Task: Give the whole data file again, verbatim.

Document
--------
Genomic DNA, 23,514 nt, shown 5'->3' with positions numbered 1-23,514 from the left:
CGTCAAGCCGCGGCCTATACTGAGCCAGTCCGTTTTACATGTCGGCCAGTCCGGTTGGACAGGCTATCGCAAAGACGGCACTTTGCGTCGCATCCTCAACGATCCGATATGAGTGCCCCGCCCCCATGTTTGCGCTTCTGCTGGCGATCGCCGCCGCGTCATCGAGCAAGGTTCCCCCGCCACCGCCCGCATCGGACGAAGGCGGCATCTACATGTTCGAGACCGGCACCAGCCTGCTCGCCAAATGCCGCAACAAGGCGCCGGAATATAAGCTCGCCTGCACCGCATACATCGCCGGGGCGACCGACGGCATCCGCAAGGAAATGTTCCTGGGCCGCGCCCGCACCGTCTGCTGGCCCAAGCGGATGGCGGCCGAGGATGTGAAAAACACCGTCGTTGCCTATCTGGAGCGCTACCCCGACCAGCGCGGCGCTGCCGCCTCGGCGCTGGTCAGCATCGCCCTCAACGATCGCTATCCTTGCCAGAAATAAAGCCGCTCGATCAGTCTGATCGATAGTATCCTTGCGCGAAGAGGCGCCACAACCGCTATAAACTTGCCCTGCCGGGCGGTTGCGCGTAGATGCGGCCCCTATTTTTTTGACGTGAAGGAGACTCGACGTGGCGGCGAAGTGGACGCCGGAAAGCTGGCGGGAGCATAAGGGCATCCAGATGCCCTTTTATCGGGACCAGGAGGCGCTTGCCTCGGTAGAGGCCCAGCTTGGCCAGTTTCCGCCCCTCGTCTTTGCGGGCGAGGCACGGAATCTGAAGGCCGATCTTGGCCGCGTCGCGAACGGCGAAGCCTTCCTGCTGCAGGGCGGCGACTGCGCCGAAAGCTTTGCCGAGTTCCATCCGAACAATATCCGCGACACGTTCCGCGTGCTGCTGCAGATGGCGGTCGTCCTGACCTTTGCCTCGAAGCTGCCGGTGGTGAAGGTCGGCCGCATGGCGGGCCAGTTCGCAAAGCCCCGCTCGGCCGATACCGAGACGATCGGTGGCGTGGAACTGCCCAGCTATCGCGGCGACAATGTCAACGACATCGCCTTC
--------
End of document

Genomic DNA, 23,514 nt, shown 5'->3' with positions numbered 1-23,514 from the left:
CGTCAAGCCGCGGCCTATACTGAGCCAGTCCGTTTTACATGTCGGCCAGTCCGGTTGGACAGGCTATCGCAAAGACGGCACTTTGCGTCGCATCCTCAACGATCCGATATGAGTGCCCCGCCCCCATGTTTGCGCTTCTGCTGGCGATCGCCGCCGCGTCATCGAGCAAGGTTCCCCCGCCACCGCCCGCATCGGACGAAGGCGGCATCTACATGTTCGAGACCGGCACCAGCCTGCTCGCCAAATGCCGCAACAAGGCGCCGGAATATAAGCTCGCCTGCACCGCATACATCGCCGGGGCGACCGACGGCATCCGCAAGGAAATGTTCCTGGGCCGCGCCCGCACCGTCTGCTGGCCCAAGCGGATGGCGGCCGAGGATGTGAAAAACACCGTCGTTGCCTATCTGGAGCGCTACCCCGACCAGCGCGGCGCTGCCGCCTCGGCGCTGGTCAGCATCGCCCTCAACGATCGCTATCCTTGCCAGAAATAAAGCCGCTCGATCAGTCTGATCGATAGTATCCTTGCGCGAAGAGGCGCCACAACCGCTATAAACTTGCCCTGCCGGGCGGTTGCGCGTAGATGCGGCCCCTATTTTTTTGACGTGAAGGAGACTCGACGTGGCGGCGAAGTGGACGCCGGAAAGCTGGCGGGAGCATAAGGGCATCCAGATGCCCTTTTATCGGGACCAGGAGGCGCTTGCCTCGGTAGAGGCCCAGCTTGGCCAGTTTCCGCCCCTCGTCTTTGCGGGCGAGGCACGGAATCTGAAGGCCGATCTTGGCCGCGTCGCGAACGGCGAAGCCTTCCTGCTGCAGGGCGGCGACTGCGCCGAAAGCTTTGCCGAGTTCCATCCGAACAATATCCGCGACACGTTCCGCGTGCTGCTGCAGATGGCGGTCGTCCTGACCTTTGCCTCGAAGCTGCCGGTGGTGAAGGTCGGCCGCATGGCGGGCCAGTTCGCAAAGCCCCGCTCGGCCGATACCGAGACGATCGGTGGCGTGGAACTGCCCAGCTATCGCGGCGACAATGTCAACGACATCGCCTTC